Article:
Besides the benefit of having great engagement photos, an engagement session is an opportunity for you and the photographer to get to know each other. The photographer gets a chance to see your personality and you get a chance to learn to trust your photographer. In a very real way, your engagement session is your practice wedding session, where you can get acclimated and comfortable being photographed. You'll come away with a sense of trust and connection with your photographer that will show up in your wedding photos as a relaxed ease and less self-consciousness.

Ignore The Photographer
This might seem counter intuitive, especially in light of these tips, but the only time you need to look directly at the camera and smile is during your posed photos or when the photographer specifically asks you. During your wedding ceremony and the reception details, ignore the photographer and enjoy your wedding. Be in the moment with your friends, family and beloved. Be yourself and trust us to capture the moments as you enjoy them. Simply remember the tip above to slow down and savor the key moments to give your photographer the most time to grab great images.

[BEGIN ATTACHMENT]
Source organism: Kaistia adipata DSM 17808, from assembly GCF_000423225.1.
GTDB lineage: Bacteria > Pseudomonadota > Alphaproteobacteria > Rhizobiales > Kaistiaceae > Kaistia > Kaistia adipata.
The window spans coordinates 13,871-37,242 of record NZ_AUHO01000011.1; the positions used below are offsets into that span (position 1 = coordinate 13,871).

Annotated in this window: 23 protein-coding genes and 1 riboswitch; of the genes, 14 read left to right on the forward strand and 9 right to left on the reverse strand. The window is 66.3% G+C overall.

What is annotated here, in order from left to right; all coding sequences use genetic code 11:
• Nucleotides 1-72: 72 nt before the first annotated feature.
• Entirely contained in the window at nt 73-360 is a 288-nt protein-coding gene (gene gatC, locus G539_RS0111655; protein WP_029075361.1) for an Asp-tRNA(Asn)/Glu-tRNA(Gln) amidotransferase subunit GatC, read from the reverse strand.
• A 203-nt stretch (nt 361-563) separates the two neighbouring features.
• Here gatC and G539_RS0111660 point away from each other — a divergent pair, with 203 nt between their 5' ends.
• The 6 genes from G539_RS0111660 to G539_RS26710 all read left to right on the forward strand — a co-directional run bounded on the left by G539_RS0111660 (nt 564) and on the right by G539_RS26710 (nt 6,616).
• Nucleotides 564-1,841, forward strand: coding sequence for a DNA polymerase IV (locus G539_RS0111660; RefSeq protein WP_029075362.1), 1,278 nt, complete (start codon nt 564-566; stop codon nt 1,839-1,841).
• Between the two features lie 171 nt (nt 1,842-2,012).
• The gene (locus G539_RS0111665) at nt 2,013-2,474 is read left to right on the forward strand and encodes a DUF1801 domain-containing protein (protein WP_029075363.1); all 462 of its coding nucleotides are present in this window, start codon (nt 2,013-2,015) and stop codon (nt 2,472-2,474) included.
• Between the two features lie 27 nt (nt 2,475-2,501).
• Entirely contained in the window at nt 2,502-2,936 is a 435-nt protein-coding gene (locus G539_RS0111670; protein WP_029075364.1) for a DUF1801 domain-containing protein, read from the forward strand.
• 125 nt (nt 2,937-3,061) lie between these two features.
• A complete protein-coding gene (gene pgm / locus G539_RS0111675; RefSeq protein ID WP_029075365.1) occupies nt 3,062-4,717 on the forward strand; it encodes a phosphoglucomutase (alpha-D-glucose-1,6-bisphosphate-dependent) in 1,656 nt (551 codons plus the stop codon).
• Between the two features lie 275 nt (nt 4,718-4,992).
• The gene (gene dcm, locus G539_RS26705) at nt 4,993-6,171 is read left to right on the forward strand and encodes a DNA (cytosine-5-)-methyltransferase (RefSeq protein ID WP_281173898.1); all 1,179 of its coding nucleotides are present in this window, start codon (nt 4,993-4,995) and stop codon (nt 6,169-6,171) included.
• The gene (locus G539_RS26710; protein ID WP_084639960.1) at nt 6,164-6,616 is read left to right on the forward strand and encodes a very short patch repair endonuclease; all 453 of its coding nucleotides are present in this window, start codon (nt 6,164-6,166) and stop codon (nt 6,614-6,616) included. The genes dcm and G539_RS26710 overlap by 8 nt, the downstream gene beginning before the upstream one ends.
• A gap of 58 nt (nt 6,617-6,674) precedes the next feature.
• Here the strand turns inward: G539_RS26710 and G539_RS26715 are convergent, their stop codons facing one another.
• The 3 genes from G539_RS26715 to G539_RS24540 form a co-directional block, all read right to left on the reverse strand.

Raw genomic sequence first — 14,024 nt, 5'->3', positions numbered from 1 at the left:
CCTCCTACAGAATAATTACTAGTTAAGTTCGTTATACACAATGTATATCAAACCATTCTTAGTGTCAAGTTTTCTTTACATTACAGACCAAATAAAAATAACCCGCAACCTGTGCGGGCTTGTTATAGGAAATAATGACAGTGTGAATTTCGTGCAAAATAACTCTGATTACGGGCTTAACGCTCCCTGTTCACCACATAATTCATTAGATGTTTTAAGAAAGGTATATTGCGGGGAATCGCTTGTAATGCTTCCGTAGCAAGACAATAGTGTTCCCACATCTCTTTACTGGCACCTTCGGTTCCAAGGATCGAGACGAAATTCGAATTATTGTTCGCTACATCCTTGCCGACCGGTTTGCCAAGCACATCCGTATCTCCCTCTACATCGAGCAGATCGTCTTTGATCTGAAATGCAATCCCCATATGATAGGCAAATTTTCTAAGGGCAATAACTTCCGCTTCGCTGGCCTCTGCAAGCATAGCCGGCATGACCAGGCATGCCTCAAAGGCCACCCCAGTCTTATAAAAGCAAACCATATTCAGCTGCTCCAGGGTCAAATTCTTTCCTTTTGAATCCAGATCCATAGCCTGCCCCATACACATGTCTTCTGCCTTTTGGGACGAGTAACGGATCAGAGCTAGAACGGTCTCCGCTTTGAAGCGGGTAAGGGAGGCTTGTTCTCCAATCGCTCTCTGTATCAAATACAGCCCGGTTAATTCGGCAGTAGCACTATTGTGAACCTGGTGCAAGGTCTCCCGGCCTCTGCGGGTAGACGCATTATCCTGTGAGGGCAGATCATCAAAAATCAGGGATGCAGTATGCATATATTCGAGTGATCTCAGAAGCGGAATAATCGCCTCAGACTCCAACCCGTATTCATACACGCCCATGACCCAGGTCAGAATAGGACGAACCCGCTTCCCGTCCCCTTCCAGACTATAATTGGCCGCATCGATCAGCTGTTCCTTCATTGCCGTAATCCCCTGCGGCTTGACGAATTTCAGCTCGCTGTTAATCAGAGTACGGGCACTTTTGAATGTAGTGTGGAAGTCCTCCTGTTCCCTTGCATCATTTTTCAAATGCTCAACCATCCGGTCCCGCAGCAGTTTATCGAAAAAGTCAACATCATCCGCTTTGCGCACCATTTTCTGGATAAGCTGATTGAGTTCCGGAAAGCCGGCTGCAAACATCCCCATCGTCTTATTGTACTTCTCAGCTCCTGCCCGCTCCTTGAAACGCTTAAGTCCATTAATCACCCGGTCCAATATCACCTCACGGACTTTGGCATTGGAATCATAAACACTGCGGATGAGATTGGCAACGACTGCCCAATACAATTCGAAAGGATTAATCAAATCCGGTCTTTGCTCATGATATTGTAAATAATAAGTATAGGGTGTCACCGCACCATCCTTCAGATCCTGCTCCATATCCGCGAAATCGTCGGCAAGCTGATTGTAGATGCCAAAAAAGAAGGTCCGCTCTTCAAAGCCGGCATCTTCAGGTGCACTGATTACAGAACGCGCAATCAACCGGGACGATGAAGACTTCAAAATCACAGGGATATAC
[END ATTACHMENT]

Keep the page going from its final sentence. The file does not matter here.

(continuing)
I hope you enjoyed these tips. Feel free to share this post with anyone you know who might benefit from it by clicking the share button below. Did I miss any tips you'd recommend? Send me an email!

Additional Wedding Photography Tips
Here are links to more great wedding photography tips from other professional photographers:
https://www.theknot.com/content/top-20-wedding-photography-mistakes
http://somethingturquoise.com/2014/11/13/10-things-that-will-ruin-your-wedding-photography/
http://offbeatbride.com/2013/07/wedding-photography-secrets